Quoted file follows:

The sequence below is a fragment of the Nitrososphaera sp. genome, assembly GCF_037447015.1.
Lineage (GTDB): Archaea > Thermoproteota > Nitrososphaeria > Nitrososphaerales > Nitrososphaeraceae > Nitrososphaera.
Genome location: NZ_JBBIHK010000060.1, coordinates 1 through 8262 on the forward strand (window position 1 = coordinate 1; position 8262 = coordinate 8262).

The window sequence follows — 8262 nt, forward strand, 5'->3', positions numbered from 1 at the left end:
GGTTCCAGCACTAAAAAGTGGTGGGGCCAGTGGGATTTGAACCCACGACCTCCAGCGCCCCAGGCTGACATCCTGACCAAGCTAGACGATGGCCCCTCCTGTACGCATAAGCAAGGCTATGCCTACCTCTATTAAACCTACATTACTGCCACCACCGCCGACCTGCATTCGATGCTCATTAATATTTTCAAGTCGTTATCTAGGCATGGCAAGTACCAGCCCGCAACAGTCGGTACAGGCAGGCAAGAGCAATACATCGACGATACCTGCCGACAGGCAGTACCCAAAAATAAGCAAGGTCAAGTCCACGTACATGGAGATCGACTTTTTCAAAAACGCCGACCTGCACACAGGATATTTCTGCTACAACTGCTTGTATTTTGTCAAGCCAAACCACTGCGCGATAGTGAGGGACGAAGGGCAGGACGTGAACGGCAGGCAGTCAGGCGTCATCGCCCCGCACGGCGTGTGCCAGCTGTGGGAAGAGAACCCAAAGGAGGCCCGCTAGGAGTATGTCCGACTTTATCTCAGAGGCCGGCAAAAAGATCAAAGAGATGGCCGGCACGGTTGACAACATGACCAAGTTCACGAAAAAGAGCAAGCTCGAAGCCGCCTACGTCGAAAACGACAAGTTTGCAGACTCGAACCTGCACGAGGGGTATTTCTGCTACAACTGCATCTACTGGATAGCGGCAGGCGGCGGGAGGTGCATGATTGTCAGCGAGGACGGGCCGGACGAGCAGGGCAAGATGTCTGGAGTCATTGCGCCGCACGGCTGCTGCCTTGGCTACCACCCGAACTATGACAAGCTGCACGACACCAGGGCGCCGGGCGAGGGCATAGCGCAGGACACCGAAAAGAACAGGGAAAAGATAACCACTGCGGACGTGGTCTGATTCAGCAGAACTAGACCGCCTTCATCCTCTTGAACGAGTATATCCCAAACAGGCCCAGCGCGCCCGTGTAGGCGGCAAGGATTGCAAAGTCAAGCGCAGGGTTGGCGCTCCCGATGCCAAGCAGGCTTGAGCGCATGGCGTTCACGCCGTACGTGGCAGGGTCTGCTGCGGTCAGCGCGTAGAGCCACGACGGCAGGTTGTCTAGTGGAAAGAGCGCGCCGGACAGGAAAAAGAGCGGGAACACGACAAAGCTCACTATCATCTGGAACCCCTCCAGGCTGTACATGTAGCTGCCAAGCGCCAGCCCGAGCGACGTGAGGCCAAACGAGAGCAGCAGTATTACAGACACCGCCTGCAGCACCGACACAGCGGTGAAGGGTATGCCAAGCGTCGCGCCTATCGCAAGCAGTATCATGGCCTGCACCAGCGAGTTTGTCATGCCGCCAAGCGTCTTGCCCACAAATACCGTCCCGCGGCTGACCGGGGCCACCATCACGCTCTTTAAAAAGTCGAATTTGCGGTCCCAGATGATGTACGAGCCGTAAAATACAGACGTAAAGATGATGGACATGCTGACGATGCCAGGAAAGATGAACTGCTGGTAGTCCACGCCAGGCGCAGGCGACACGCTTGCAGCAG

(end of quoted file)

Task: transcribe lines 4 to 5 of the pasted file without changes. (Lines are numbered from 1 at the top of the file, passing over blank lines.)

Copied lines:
The window sequence follows — 8262 nt, forward strand, 5'->3', positions numbered from 1 at the left end:
GGTTCCAGCACTAAAAAGTGGTGGGGCCAGTGGGATTTGAACCCACGACCTCCAGCGCCCCAGGCTGACATCCTGACCAAGCTAGACGATGGCCCCTCCTGTACGCATAAGCAAGGCTATGCCTACCTCTATTAAACCTACATTACTGCCACCACCGCCGACCTGCATTCGATGCTCATTAATATTTTCAAGTCGTTATCTAGGCATGGCAAGTACCAGCCCGCAACAGTCGGTACAGGCAGGCAAGAGCAATACATCGACGATACCTGCCGACAGGCAGTACCCAAAAATAAGCAAGGTCAAGTCCACGTACATGGAGATCGACTTTTTCAAAAACGCCGACCTGCACACAGGATATTTCTGCTACAACTGCTTGTATTTTGTCAAGCCAAACCACTGCGCGATAGTGAGGGACGAAGGGCAGGACGTGAACGGCAGGCAGTCAGGCGTCATCGCCCCGCACGGCGTGTGCCAGCTGTGGGAAGAGAACCCAAAGGAGGCCCGCTAGGAGTATGTCCGACTTTATCTCAGAGGCCGGCAAAAAGATCAAAGAGATGGCCGGCACGGTTGACAACATGACCAAGTTCACGAAAAAGAGCAAGCTCGAAGCCGCCTACGTCGAAAACGACAAGTTTGCAGACTCGAACCTGCACGAGGGGTATTTCTGCTACAACTGCATCTACTGGATAGCGGCAGGCGGCGGGAGGTGCATGATTGTCAGCGAGGACGGGCCGGACGAGCAGGGCAAGATGTCTGGAGTCATTGCGCCGCACGGCTGCTGCCTTGGCTACCACCCGAACTATGACAAGCTGCACGACACCAGGGCGCCGGGCGAGGGCATAGCGCAGGACACCGAAAAGAACAGGGAAAAGATAACCACTGCGGACGTGGTCTGATTCAGCAGAACTAGACCGCCTTCATCCTCTTGAACGAGTATATCCCAAACAGGCCCAGCGCGCCCGTGTAGGCGGCAAGGATTGCAAAGTCAAGCGCAGGGTTGGCGCTCCCGATGCCAAGCAGGCTTGAGCGCATGGCGTTCACGCCGTACGTGGCAGGGTCTGCTGCGGTCAGCGCGTAGAGCCACGACGGCAGGTTGTCTAGTGGAAAGAGCGCGCCGGACAGGAAAAAGAGCGGGAACACGACAAAGCTCACTATCATCTGGAACCCCTCCAGGCTGTACATGTAGCTGCCAAGCGCCAGCCCGAGCGACGTGAGGCCAAACGAGAGCAGCAGTATTACAGACACCGCCTGCAGCACCGACACAGCGGTGAAGGGTATGCCAAGCGTCGCGCCTATCGCAAGCAGTATCATGGCCTGCACCAGCGAGTTTGTCATGCCGCCAAGCGTCTTGCCCACAAATACCGTCCCGCGGCTGACCGGGGCCACCATCACGCTCTTTAAAAAGTCGAATTTGCGGTCCCAGATGATGTACGAGCCGTAAAATACAGACGTAAAGATGATGGACATGCTGACGATGCCAGGAAAGATGAACTGCTGGTAGTCCACGCCAGGCGCAGGCGACACGCTTGCAGCAG